A great slideshow on all the privacy-related quote from the CEO of Google, Eric Schmidt, and I thought I was the one that can get caught for saying the ‘wrong thing’. Coming from a Hong Kong Chinese background means that I am particularly sensitive to governmental access to personal data for the use of ‘security’ or censorship, or even just plain monitoring. Hence page 7 of Schmidt’s quote,
“In a world of asynchronous threats, it is too dangerous for there not to be some way to identify you,” Schmidt said at the 2010 Techonomy conference, arguing that there were dangers to having complete anonymity online and that governments may eventually put an end to anonymity. “We need a [verified] name service for people,” he said. “Governments will demand it.”
really made me jumped. What would happen if user data is to be centralised and processed and used for ‘the greater good’? Who would have access to these data? How, as an individual, do we protect ourselves? I wonder if any users ever imagine whether it is possible that a super admin who works for a big information corporation (be it Google, Facebook or mobile operators or even the company you work for) would have access to open your profile and go through what you’ve been through. Perhaps the best way to handle this is for someone to never become famous, or ‘important’ enough that your personal information becomes valuable enough.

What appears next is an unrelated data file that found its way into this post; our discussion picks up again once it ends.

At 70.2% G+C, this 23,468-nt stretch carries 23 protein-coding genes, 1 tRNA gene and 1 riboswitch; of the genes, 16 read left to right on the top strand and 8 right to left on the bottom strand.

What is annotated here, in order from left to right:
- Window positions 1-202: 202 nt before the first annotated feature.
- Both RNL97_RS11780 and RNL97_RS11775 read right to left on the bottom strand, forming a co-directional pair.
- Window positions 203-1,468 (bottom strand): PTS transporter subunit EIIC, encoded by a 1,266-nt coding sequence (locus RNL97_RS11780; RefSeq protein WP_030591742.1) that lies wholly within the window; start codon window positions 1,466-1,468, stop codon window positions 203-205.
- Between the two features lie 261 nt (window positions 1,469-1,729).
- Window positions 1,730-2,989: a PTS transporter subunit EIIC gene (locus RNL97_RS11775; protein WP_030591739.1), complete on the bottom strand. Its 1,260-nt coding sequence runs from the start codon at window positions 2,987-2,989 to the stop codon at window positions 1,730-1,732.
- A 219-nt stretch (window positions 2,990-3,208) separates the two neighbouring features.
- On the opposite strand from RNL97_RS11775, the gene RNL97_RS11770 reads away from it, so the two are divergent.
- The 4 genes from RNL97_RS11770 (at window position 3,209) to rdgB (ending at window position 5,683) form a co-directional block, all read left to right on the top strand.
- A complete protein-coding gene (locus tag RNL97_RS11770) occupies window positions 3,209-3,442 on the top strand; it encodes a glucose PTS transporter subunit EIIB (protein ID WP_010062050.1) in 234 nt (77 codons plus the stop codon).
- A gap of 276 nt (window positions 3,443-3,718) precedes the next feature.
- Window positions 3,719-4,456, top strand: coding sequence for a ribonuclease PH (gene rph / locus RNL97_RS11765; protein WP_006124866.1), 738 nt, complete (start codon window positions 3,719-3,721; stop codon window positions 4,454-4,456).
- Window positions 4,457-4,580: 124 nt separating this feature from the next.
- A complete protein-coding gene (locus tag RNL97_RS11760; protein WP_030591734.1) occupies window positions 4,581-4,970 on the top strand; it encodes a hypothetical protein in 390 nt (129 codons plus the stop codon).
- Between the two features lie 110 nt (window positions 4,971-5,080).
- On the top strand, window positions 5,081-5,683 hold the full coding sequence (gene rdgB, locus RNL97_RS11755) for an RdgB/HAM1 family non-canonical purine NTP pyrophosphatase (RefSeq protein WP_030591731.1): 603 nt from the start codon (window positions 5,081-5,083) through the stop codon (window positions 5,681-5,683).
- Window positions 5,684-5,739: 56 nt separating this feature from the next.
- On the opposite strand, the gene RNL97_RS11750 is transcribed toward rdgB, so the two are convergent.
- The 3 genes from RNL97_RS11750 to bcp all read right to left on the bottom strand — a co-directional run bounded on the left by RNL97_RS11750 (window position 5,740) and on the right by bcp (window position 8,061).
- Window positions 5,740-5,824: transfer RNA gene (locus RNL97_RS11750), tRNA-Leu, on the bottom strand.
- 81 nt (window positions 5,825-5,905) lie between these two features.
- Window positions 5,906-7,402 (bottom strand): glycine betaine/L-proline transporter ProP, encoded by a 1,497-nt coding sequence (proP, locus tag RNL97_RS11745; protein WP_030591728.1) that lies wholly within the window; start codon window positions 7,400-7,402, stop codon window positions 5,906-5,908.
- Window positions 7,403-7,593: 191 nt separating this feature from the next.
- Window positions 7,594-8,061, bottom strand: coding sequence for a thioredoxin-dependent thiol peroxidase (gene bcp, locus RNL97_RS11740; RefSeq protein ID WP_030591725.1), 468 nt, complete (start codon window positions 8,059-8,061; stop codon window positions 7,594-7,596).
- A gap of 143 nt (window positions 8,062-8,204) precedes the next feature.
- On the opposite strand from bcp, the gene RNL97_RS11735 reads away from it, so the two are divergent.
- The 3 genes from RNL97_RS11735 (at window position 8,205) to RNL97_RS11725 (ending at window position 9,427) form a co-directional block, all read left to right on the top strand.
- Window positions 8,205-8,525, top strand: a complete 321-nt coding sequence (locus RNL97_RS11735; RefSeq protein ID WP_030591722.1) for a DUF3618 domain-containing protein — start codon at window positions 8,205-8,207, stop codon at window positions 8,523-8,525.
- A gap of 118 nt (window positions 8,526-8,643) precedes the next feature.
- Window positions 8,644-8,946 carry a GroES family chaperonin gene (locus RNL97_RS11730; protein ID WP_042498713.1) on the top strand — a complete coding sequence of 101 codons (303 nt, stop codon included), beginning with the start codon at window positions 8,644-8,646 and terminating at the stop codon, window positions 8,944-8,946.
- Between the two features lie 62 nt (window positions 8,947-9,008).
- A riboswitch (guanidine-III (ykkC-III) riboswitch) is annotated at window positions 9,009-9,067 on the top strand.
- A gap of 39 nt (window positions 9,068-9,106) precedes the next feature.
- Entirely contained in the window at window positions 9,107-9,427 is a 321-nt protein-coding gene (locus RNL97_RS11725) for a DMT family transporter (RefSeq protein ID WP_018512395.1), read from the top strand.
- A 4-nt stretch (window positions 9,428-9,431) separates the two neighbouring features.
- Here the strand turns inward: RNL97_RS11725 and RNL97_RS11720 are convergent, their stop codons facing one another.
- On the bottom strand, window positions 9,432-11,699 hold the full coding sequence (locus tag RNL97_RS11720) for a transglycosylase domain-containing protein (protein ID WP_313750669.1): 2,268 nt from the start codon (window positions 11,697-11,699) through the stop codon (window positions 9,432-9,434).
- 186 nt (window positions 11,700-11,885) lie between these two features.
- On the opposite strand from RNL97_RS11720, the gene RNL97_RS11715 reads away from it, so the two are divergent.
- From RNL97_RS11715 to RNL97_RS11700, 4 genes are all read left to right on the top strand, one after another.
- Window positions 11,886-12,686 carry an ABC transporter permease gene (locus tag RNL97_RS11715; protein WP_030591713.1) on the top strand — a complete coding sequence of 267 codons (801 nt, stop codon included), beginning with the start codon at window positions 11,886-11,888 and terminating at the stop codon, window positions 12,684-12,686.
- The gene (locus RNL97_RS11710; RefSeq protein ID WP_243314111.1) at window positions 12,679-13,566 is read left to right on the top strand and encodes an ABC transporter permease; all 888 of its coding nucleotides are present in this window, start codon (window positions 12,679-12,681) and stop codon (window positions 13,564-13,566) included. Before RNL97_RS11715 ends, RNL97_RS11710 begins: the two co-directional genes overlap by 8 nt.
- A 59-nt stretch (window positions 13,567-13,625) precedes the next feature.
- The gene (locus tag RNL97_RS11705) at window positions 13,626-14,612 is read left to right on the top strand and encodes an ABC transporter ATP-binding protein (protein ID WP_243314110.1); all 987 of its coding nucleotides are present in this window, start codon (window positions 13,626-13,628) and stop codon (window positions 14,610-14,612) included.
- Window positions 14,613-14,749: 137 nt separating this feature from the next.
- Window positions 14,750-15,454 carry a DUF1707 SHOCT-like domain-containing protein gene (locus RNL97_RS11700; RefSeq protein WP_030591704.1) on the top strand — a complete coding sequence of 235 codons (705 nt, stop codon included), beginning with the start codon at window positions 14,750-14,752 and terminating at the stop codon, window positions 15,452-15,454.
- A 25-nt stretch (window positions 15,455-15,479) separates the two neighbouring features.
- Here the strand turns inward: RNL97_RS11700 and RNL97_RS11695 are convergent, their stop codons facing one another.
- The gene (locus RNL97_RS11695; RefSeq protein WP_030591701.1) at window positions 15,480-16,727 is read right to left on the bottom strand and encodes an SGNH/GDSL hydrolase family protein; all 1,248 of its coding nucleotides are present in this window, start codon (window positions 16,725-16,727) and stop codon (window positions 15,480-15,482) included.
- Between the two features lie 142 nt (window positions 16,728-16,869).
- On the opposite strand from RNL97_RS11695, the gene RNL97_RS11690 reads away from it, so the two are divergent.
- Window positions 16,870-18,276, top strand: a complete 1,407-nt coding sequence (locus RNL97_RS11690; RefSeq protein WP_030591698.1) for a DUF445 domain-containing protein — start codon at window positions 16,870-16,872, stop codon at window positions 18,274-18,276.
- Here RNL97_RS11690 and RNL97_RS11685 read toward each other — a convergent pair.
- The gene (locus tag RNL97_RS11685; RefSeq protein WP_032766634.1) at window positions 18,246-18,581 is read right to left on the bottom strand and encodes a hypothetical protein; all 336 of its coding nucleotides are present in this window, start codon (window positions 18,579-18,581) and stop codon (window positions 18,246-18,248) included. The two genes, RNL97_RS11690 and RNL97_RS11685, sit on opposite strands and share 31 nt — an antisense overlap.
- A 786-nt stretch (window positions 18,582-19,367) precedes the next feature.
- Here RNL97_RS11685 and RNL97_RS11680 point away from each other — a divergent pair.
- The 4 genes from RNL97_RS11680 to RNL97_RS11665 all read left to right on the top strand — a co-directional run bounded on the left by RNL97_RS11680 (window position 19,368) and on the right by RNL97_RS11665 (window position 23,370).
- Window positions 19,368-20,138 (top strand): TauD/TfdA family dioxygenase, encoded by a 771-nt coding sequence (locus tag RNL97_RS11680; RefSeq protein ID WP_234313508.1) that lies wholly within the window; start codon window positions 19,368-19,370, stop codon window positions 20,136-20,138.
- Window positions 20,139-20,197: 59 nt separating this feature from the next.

I had a discussion with my fellow researcher friends whose focus is on censorship in China and it’s Great ‘Fire Wall’ (a pun to the great wall). I have heard numerous feedback that having a firewall that blocks access to certain ‘sensitive website’ is a disgrace. I do not contest with that. But I would challenge anyone that psuedo-openness is even more of a disgrace, to Boyd’s point,
The battle that is underway is not a battle over the future of privacy and publicity. It’s a battle over choice and informed consent. It’s unfolding because people are being duped, tricked, coerced, and confused into doing things where they don’t understand the consequences. Facebook keeps saying that it gives users choices, but that is completely unfair. It gives users the illusion of choice and hides the details away from them “for their own good.”
We are keeping our eyes open while injecting lots of valuable user data into sites like Facebook. What I like is the paradox that Facebook’s official line is about openness which is almost the polar opposite to the discourse of the Chinese Internet. However I argue that at least in China, people are *aware* of censorship, and there workarounds. As Andrew puts it,
“China’s users are too busy enjoying the Internet they have, rather than lamenting the one they don’t.”
Welcome to moral dilemmas of the twenty first century.